Metal shim cleaning blades 29 provide a number of advantages over prior art urethane cleaning blades for a-Si photoreceptor drums. Unlike urethane blades, metal shim blades 29 have environmental and time dependent stability that makes blade design easier and does not require tight tolerances to operate within the cleaning latitude. Cleaning latitudes are wider and due to lower friction blade flip is not the problem it is for urethane blades. Metal shim blades wear at low, consistent rates providing long life and high reliability. Wear of the a-Si photoreceptor surface by a metal cleaning blade provides the opportunity to eliminate service cost for drum buffing and reduce toner cost by eliminating abrasive toner additives. Metal shim blades for cleaning a-Si photoreceptors is a valuable invention.
It is critical to the present invention that the metal shim blades conform to the photoconductive or photosensitive surface 27. Stainless steel blades exceeding 0.2 mm thickness will be too stiff to properly conform to the photoconductive or photosensitive surface 27. If the 0.2 mm stainless steel blade thickness is exceeded the blade will not properly clean the surface 27 and also may scratch the surface 27. A stainless steel blade thickness of 0.05-0.1 mm is highly preferred and will work best when used as described herein. The preferred blade thickness for other blade materials is found by multiplying the stainless steel blade thickness by the cube root of the ratio of the thickness by the cube root of the ratio of the stainless steel elastic modulus (Young's modulus) over the other material elastic modulus.
A contact angle of the blade 29 to the photoconductive or photosensitive surface 27 is also critical; an angle of 2 to 40 degrees will function, but about 15 degrees is preferred for best results and for best useful life. Stainless steel is the preferred blade material because of its proven effective use in detoning rolls used in the xerographic system. Acceptable blade contact for detoning is however substantially different than the contact of the shim blade of this invention with delicate photoconductive surfaces. Scratching and scraping of a detoning roll surface does not lead to print quality defects, but is a serious concern with a photoconductive surface. Appropriate choices of blade thickness, contact angle, extension, material and load are required to prevent the blade from scratching and gouging the photoreceptor surface. The values of these parameters are best chosen following testing with the a-Si photoreceptor and toner used in the application. The frictional characteristics of the a-Si photoreceptor surface and the toner will influence the optimal design for the metal shim blade.
To summarize, the present invention provides a novel xerographic marking system with a novel cleaning station of the system. The xerographic marking system comprises an amorphous silicon (a-Si) photoconductive surface extending through a cleaning station, which surface is configured to pass through the cleaning station after imaging and containing residual toner. The cleaning station comprises a-Si photoconductive surface (PR) and a metallic shim cleaning blade in contact with the PR surface. This metallic shim cleaning blade is comprised of a material selected from the group consisting of steel, beryllium copper, phosphor bronze and alloys thereof. The metallic shim cleaning blade has a thickness up to about 0.2 mm, and for best results preferably has a thickness of about 0.05 to 0.1 mm. The metallic shim cleaning blade is configured to contact the photoconductive surface at an angle of from 2 to about 40 degrees (preferred is about 15 degrees), and is preferably made from stainless steel. The metallic shim cleaning blade has a useful life in the marking system of at least equal to the useful life of the a-Si photoconductive surface. The metallic shim cleaning blade has a useful life of at least 5 million xerographic image passes and has a sharp blade edge that is configured to continuously remove films from the a-Si photoreceptor surface. This blade edge can have the same or different metal composition as the remainder of the shim cleaning blade. The metallic shim cleaning blade is not sensitive to adverse environmental conditions in the cleaning station.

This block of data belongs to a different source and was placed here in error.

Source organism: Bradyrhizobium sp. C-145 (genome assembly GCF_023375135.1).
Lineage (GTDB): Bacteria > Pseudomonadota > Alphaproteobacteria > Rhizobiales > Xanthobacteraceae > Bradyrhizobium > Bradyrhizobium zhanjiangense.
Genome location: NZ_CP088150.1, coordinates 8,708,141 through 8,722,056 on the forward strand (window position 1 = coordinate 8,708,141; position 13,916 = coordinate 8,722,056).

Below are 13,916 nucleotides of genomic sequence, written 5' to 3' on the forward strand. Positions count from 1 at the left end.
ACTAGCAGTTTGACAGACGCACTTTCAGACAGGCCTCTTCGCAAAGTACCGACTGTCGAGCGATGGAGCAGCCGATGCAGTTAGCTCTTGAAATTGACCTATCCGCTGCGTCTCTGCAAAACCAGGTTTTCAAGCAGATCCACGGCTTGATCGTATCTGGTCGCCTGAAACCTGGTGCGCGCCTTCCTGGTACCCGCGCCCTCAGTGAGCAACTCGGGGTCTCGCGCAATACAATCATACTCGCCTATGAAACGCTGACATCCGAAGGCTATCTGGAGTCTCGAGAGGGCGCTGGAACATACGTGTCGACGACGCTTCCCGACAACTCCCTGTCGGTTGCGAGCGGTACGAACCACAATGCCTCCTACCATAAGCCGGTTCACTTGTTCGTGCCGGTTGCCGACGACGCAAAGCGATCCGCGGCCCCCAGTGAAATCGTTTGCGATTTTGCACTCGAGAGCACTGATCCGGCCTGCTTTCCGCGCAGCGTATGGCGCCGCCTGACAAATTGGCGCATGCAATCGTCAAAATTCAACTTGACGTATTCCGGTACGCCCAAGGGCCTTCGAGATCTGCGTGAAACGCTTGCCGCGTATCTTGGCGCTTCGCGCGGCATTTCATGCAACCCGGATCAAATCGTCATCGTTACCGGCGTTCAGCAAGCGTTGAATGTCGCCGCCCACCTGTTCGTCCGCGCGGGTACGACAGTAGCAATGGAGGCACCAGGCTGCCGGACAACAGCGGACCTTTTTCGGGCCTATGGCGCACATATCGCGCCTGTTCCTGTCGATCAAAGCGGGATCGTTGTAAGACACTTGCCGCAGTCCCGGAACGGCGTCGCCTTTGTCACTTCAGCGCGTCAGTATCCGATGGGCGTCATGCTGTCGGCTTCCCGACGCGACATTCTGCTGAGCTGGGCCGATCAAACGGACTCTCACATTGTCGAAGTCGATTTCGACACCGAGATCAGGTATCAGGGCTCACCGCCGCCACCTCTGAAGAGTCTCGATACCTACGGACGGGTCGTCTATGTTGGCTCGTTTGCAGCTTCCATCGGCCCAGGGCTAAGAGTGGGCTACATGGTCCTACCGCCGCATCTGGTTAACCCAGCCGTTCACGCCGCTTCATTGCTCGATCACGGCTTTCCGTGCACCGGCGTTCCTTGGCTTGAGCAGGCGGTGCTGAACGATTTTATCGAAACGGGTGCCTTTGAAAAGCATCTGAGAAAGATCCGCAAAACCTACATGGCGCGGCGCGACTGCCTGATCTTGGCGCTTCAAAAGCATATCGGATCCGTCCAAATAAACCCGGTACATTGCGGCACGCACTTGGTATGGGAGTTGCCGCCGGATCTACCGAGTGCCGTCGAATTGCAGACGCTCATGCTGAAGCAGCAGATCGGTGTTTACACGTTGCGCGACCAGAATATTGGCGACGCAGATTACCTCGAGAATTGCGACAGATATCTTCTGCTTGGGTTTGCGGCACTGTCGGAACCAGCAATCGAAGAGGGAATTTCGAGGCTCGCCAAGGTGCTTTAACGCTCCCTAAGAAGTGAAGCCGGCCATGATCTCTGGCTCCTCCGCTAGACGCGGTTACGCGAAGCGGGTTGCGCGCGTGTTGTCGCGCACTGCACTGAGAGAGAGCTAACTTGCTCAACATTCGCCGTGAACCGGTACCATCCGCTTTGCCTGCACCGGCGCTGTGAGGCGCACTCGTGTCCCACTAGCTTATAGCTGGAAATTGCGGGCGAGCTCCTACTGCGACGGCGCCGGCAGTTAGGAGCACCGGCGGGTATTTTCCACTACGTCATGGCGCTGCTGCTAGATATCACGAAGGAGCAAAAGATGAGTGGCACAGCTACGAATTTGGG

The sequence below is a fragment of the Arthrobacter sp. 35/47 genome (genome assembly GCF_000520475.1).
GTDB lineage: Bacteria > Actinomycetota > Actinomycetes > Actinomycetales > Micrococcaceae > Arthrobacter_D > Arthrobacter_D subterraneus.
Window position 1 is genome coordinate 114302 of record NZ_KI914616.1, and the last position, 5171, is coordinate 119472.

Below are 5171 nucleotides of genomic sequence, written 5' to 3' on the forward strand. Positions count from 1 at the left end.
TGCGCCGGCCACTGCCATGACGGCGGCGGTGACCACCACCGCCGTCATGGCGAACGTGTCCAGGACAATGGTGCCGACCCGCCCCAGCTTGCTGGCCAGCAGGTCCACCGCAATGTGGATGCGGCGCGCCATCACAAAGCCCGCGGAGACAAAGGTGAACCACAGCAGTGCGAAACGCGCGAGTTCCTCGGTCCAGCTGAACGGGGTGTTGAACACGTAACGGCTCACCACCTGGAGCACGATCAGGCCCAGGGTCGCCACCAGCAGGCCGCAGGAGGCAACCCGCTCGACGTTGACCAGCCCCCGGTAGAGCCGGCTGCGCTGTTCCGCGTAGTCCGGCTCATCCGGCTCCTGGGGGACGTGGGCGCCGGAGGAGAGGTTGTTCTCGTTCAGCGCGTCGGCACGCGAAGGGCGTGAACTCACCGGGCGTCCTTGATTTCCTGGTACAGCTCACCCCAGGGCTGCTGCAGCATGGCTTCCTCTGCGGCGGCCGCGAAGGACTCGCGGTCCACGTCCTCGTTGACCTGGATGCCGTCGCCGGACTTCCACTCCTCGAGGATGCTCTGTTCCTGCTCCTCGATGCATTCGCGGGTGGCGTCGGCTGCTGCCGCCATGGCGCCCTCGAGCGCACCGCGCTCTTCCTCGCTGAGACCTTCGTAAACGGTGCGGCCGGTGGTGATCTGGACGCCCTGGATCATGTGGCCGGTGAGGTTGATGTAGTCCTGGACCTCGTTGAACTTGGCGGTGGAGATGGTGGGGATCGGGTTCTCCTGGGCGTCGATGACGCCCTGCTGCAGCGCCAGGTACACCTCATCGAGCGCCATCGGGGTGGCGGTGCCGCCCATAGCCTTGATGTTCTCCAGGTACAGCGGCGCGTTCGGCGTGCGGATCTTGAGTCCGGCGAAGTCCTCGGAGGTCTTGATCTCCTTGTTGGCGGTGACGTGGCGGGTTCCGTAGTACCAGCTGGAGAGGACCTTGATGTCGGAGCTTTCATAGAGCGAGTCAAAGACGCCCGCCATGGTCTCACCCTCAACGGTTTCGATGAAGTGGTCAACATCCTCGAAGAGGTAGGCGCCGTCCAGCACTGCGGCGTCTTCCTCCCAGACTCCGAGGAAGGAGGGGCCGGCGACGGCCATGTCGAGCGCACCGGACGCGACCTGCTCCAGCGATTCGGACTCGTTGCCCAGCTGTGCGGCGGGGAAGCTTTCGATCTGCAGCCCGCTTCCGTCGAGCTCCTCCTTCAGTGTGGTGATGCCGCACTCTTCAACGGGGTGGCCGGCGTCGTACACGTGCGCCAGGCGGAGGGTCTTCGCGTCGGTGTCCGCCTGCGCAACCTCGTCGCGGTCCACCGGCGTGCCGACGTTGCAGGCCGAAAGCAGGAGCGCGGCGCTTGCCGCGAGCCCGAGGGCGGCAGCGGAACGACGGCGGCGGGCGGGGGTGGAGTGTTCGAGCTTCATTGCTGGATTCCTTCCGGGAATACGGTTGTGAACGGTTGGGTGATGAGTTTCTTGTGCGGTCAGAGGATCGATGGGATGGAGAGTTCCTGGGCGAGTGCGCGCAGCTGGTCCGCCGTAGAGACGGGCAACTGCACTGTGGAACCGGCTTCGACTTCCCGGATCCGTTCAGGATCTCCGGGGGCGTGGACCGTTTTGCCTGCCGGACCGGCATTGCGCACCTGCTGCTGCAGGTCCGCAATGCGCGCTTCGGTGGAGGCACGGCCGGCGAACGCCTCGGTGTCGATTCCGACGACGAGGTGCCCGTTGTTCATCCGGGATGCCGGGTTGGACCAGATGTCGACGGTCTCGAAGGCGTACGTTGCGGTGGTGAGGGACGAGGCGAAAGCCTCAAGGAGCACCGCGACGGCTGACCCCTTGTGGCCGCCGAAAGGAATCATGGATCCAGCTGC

The novel cleaning station of the electrophotographic marking system comprises an amorphous a-Si photoconductive surface and a metallic shim cleaning blade configured to remove films, excess or residual toner and toner additives from the photoconductive surface. The metallic shim cleaning blade has a thickness up to about 0.2 mm and comprises a material selected from the group consisting of steel, beryllium copper, phosphor bronze and alloys thereof.
The highly preferred embodiment of the metallic shim cleaning blade has a thickness of from about 0.05 to about 0.1 mm and is preferably made from stainless steel, and has a useful life of at least 5 million imaging passes. The metal shim cleaning blade has a sharp blade edge that is configured to continuously remove films from the a-Si photoreceptor surface. This blade edge is comprised of a material selected from the group consisting of steel, beryllium copper, phosphor bronze and alloys thereof. Its edge can be made from the same or different metal than the remainder of the blade.
It will be appreciated that variations of the above-disclosed and other features and functions, or alternatives thereof, may be desirably combined into many other different systems or applications. Also that various presently unforeseen or unanticipated alternatives, modifications, variations or improvements therein may be subsequently made by those skilled in the art which are also intended to be encompassed by the following claims.
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|Oct 15, 2009||AS||Assignment|
Owner name: XEROX CORPORATION, CONNECTICUT
Free format text: ASSIGNMENT OF ASSIGNORS INTEREST;ASSIGNORS:THAYER, BRUCE E.;KNAPP, JOHN F.;REEL/FRAME:023378/0479
Effective date: 20091014
|Jan 23, 2015||REMI||Maintenance fee reminder mailed|
|Jun 14, 2015||LAPS||Lapse for failure to pay maintenance fees|
|Aug 4, 2015||FP||Expired due to failure to pay maintenance fee|
Effective date: 20150614